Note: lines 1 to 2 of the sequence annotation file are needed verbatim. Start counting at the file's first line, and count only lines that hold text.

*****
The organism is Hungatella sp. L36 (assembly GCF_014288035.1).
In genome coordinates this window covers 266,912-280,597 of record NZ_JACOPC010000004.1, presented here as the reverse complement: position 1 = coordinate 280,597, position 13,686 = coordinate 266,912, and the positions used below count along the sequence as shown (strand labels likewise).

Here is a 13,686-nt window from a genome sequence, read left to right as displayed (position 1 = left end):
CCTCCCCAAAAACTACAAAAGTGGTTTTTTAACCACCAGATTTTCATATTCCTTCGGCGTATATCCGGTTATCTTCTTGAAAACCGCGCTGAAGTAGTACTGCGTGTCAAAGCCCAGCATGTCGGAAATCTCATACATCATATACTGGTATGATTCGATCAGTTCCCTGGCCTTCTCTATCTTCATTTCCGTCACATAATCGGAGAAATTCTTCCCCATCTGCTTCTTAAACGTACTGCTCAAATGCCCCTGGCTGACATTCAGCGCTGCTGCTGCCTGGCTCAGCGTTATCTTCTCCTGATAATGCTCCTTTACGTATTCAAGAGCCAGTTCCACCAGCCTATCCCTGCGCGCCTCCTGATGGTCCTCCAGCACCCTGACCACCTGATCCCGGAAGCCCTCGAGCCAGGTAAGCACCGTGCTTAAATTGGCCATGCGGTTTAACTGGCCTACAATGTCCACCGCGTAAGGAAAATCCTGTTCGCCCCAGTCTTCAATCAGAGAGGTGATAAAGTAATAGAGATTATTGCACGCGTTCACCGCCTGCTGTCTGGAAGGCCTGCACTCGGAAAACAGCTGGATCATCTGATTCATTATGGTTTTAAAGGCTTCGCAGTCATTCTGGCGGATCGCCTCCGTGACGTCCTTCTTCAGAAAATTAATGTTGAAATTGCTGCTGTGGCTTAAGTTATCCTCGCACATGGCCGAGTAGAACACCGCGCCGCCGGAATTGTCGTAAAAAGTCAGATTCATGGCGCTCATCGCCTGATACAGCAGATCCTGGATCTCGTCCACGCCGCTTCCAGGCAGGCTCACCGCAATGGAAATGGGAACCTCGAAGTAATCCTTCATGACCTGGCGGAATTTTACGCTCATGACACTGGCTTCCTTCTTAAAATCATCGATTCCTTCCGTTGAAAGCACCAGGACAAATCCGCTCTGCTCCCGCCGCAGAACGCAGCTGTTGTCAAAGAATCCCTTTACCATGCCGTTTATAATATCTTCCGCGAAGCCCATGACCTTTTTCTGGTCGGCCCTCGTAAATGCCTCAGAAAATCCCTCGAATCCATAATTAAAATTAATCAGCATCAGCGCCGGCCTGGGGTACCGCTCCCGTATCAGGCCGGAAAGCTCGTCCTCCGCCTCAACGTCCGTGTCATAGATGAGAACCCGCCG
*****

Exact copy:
The organism is Hungatella sp. L36 (assembly GCF_014288035.1).
In genome coordinates this window covers 266,912-280,597 of record NZ_JACOPC010000004.1, presented here as the reverse complement: position 1 = coordinate 280,597, position 13,686 = coordinate 266,912, and the positions used below count along the sequence as shown (strand labels likewise).